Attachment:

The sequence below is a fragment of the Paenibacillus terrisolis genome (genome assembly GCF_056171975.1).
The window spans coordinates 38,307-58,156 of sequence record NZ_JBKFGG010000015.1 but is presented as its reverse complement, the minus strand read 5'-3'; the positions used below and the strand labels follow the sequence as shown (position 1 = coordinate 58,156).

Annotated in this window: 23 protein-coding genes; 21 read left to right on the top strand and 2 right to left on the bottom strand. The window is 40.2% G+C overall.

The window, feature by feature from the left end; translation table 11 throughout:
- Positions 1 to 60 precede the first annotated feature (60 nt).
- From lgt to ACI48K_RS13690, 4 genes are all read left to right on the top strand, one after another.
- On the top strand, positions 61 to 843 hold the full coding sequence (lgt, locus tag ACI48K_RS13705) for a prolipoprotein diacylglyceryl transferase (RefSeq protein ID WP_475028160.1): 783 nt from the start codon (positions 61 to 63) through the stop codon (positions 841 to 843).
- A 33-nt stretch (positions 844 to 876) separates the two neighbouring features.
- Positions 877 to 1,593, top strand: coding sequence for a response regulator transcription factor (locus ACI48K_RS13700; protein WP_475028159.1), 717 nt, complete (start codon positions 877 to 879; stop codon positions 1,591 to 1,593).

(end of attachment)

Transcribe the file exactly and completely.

The sequence below is a fragment of the Paenibacillus terrisolis genome (genome assembly GCF_056171975.1).
The window spans coordinates 38,307-58,156 of sequence record NZ_JBKFGG010000015.1 but is presented as its reverse complement, the minus strand read 5'-3'; the positions used below and the strand labels follow the sequence as shown (position 1 = coordinate 58,156).

Annotated in this window: 23 protein-coding genes; 21 read left to right on the top strand and 2 right to left on the bottom strand. The window is 40.2% G+C overall.

The window, feature by feature from the left end; translation table 11 throughout:
- Positions 1 to 60 precede the first annotated feature (60 nt).
- From lgt to ACI48K_RS13690, 4 genes are all read left to right on the top strand, one after another.
- On the top strand, positions 61 to 843 hold the full coding sequence (lgt, locus tag ACI48K_RS13705) for a prolipoprotein diacylglyceryl transferase (RefSeq protein ID WP_475028160.1): 783 nt from the start codon (positions 61 to 63) through the stop codon (positions 841 to 843).
- A 33-nt stretch (positions 844 to 876) separates the two neighbouring features.
- Positions 877 to 1,593, top strand: coding sequence for a response regulator transcription factor (locus ACI48K_RS13700; protein WP_475028159.1), 717 nt, complete (start codon positions 877 to 879; stop codon positions 1,591 to 1,593).